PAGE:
The Myth That Psychology Is Motivated by Compassion

Posted on: January 2nd, 2010 by Matt No Comments

Article by Ed Bulkley

The popular image of the money-grubbing fundamentalist preacher has grown in recent years due to the excessive lifestyles of some televangelists. Most people should be aware, however, that the average pastor is on the low end of the professional pay scale. His weekly responsibilities include sermon preparation, business administration, committee meetings, hospital visitation, staff leadership, long-range planning, teaching, preaching, and a host of other tasks. In addition, his parishioners call on him for comfort, help, and advice. Rarely does he charge extra for counseling, though people often expect him to schedule sessions during evenings or weekends. Yet people are heard to whisper as the offering plate goes by, “All the church wants is my money.”

In sharp contrast, psychiatrists and psychologists seldom pass the plate for a freewill offering. Their fees are set, and if the client expects continued service, he had better pay, and pay promptly. The patients are expected to take time off from work and come for counseling when there is an opening in the doctor’s schedule. Yet the stereotypes persist that psychotherapists are motivated by compassion, while pastors are greedy money-vacuums.

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© 2010, LearnTheology.com. All rights reserved. Permission must be obtained from LearnTheology.com to use or copy any part of this post.

The Myth That Psychology Is Effective

Posted on: January 2nd, 2010 by Matt No Comments

Article by Ed Bulkley

A woman, age 31, complains of chronic depression and low self-esteem. She has been under psychiatric care since she was a teenager, but has not improved. A fed-up husband is ready to call off his marriage because of the perpetual expense of his wife’s psychiatric sessions, which are producing no positive results. A young woman has been diagnosed as schizophrenic and has been given strong psychoactive drugs which temporarily mask her symptoms.

The majority of experienced pastoral counselors have met many such clients of psychological counseling.

You might be tempted to ask, “Why would anyone submit to psychological counseling if it never helps anyone?” Few serious critics of psychology go so far as to say that no one is ever helped through psychological counseling. A better way to ask the question might be, With its claims of superiority over pastoral counseling and its high expense, why is psychological therapy so relatively ineffective?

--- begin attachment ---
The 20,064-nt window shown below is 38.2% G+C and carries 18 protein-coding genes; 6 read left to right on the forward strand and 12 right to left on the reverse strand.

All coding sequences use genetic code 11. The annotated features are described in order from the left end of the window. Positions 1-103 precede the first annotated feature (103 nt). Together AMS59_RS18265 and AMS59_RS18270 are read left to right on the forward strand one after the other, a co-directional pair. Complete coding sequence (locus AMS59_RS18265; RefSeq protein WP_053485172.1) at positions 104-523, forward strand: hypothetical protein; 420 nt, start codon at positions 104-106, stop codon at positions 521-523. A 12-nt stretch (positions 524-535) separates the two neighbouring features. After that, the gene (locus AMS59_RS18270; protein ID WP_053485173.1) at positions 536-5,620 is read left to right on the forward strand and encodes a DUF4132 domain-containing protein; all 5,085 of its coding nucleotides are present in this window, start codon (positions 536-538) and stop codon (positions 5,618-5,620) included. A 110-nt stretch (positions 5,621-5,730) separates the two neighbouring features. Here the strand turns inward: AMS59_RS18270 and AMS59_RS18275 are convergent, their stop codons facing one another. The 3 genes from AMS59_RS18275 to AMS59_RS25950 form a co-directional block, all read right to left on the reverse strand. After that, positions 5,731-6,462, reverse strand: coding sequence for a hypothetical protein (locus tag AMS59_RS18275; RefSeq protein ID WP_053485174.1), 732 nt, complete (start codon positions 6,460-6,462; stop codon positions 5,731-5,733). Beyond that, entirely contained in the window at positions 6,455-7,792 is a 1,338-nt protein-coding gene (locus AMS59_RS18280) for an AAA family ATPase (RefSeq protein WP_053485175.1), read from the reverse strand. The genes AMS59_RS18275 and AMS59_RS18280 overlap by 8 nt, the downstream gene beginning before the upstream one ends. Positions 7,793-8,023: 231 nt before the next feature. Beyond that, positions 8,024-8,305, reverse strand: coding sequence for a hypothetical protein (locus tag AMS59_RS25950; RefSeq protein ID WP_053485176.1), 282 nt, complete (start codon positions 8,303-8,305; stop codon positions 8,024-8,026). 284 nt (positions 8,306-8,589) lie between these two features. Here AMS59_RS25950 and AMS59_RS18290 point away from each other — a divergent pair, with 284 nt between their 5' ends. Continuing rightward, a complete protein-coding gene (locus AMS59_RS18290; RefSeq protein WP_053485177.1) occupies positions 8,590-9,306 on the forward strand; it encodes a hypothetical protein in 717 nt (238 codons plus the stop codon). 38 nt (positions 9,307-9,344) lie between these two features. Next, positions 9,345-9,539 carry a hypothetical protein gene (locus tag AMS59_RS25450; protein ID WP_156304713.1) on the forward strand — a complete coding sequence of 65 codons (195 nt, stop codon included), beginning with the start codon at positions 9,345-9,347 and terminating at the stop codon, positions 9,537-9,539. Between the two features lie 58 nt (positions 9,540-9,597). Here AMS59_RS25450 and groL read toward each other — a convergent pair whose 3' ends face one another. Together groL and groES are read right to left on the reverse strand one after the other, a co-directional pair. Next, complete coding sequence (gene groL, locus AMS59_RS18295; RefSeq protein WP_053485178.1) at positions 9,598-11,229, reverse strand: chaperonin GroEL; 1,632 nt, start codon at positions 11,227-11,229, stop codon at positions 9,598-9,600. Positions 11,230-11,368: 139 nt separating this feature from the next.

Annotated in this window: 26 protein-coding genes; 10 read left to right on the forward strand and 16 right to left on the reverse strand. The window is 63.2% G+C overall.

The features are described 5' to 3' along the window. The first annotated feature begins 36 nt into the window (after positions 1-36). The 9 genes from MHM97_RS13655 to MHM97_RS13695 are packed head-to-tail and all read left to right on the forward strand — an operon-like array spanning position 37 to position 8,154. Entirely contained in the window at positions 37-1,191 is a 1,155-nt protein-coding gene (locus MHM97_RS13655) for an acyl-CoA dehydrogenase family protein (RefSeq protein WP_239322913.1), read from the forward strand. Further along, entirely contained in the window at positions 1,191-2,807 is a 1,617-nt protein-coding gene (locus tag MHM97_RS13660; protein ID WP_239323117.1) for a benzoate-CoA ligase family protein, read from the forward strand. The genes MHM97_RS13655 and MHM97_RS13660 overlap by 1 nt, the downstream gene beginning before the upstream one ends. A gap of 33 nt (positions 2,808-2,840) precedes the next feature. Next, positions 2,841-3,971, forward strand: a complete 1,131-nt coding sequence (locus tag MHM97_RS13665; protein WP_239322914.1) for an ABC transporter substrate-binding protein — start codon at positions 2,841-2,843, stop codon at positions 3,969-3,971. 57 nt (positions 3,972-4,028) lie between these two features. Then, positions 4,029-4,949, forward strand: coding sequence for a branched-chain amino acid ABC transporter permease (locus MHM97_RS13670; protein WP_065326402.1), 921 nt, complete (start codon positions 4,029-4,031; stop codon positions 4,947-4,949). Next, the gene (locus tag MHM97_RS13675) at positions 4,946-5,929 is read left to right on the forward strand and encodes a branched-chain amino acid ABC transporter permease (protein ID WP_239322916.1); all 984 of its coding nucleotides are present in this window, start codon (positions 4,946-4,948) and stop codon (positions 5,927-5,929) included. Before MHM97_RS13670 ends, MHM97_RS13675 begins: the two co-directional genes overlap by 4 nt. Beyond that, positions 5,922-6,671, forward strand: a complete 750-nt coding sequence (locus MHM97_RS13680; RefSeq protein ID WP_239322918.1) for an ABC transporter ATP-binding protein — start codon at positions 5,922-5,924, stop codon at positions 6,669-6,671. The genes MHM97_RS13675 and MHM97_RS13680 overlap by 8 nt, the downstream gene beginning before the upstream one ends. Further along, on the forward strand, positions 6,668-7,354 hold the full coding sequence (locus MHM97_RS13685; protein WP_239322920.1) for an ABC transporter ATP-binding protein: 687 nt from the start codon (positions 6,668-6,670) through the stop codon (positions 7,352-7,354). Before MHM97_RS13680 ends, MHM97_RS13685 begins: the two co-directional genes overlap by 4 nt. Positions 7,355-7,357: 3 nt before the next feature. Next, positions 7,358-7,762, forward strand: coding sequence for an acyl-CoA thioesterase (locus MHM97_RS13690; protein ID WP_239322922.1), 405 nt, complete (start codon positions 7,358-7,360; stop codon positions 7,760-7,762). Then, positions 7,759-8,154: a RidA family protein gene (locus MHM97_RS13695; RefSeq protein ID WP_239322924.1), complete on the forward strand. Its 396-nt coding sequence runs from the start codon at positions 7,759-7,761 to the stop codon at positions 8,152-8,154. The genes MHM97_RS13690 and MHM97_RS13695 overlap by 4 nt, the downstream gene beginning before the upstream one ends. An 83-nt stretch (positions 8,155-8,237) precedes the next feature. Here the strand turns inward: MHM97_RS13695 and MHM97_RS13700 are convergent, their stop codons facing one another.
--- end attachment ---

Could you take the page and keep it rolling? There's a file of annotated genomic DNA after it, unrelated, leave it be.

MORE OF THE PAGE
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© 2010, LearnTheology.com. All rights reserved. Permission must be obtained from LearnTheology.com to use or copy any part of this post.

The Myth That Psychology Is Scientific

Posted on: January 2nd, 2010 by Matt 2 Comments

Article by Ed Bulkley

An exciting new science explaining the human mind and behavior was introduced by a doctor in Vienna, Austria. His theories influenced prominent writers like Edgar Allan Poe, Walt Whitman, and Ralph Waldo Emerson. Educator Horace Mann declared that he was more indebted to this fresh science than to all the metaphysical books he had ever read. The world-renowned preacher Henry Ward Beecher praised this innovative explanation of human behavior as revealing the principles which underpinned his entire ministry. Horace Greeley thought this new method of evaluating people should be used as the basis for hiring applicants for dangerous jobs. This new understanding of the mind was received enthusiastically at Yale, Harvard, and the Boston Medical Society.

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© 2010, LearnTheology.com. All rights reserved. Permission must be obtained from LearnTheology.com to use or copy any part of this post.

Is Psychology Needed in the Church?

Posted on: January 2nd, 2010 by Matt No Comments

Article by Ed Bulkley

There is growing confusion in today’s Christian community about the best way to help people overcome their personal problems of living. Some believe that Christians should submit only to biblical counseling, while others passionately support psychological counseling so long as it is integrated with the Scriptures.

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© 2010, LearnTheology.com. All rights reserved. Permission must be obtained from LearnTheology.com to use or copy any part of this post.